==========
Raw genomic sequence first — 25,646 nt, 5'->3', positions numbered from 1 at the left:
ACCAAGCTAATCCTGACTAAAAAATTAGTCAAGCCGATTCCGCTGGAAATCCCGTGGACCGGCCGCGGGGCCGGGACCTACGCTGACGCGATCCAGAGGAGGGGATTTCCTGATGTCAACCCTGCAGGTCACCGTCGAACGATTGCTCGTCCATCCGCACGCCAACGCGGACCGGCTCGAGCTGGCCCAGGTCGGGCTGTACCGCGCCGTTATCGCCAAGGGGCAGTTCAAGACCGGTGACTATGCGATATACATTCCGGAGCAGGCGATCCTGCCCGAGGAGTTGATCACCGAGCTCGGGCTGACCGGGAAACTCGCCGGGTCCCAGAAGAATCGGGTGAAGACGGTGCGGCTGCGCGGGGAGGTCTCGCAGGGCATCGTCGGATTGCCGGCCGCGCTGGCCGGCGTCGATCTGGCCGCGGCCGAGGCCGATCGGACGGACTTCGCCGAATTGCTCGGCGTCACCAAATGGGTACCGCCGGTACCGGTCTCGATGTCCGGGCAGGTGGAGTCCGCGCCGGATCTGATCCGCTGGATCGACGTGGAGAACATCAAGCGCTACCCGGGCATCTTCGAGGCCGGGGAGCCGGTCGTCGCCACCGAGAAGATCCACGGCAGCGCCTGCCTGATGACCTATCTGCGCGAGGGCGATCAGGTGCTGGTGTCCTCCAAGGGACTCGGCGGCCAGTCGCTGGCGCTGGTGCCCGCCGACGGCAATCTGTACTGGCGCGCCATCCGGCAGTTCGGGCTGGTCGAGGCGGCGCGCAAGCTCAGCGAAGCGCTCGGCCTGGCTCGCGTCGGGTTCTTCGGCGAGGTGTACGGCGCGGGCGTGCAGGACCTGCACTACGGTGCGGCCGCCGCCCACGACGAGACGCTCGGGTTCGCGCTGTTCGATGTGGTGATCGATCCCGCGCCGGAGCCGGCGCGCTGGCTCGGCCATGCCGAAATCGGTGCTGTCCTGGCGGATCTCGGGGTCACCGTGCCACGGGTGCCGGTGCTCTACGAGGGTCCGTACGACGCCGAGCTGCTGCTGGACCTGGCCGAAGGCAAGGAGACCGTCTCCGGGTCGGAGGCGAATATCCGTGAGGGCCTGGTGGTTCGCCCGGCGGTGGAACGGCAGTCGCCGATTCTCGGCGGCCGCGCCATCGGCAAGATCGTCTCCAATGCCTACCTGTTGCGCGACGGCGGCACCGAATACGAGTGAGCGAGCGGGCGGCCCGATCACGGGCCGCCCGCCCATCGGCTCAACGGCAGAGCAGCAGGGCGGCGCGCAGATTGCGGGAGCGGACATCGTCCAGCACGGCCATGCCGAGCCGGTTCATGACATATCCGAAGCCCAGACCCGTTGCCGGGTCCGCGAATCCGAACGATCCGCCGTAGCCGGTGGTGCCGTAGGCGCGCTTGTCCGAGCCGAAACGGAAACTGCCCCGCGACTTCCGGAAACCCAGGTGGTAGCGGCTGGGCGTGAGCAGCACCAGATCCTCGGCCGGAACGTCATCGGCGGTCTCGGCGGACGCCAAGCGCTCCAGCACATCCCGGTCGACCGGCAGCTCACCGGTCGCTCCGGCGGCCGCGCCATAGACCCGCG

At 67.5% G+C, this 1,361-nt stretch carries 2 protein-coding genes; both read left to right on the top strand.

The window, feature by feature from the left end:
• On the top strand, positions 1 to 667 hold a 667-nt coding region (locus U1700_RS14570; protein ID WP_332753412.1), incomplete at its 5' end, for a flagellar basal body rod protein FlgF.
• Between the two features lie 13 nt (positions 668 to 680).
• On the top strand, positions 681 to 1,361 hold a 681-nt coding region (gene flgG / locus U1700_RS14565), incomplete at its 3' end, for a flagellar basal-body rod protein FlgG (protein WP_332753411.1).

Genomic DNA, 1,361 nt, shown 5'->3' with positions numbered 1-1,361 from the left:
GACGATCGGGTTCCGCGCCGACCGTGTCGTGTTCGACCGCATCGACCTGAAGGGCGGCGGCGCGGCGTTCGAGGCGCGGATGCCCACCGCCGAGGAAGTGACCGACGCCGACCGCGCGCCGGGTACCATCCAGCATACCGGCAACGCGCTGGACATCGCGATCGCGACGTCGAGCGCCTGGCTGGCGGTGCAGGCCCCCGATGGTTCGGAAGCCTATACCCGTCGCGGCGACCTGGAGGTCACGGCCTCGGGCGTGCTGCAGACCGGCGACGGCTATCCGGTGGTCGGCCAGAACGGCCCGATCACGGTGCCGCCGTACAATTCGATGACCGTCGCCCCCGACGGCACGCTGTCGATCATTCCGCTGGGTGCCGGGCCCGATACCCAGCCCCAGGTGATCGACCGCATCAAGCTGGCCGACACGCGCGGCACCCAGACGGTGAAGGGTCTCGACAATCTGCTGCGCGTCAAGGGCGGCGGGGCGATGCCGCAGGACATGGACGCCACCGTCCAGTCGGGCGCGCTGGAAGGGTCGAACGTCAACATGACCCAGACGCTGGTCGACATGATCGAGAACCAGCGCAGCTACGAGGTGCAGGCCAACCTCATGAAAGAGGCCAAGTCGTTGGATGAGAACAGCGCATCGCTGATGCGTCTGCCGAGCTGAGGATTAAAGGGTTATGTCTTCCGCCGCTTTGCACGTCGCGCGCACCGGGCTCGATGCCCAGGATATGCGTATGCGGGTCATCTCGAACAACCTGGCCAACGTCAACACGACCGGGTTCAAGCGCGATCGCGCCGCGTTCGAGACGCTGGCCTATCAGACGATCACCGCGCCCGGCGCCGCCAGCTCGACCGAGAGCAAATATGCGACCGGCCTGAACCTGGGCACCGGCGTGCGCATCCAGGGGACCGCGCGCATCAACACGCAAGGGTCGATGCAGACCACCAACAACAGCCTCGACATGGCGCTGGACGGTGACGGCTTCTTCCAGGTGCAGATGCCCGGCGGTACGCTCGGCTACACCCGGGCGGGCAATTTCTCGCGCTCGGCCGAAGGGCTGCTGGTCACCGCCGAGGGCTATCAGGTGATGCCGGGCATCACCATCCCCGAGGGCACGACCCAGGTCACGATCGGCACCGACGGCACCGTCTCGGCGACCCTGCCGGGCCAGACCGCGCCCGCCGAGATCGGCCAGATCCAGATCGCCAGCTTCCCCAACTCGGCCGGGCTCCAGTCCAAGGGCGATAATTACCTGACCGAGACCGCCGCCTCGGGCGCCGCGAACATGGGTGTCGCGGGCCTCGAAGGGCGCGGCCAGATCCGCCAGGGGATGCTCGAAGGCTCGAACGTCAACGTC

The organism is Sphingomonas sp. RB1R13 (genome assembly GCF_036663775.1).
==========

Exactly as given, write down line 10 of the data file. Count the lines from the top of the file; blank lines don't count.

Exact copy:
The organism is Sphingomonas sp. RB1R13 (genome assembly GCF_036663775.1).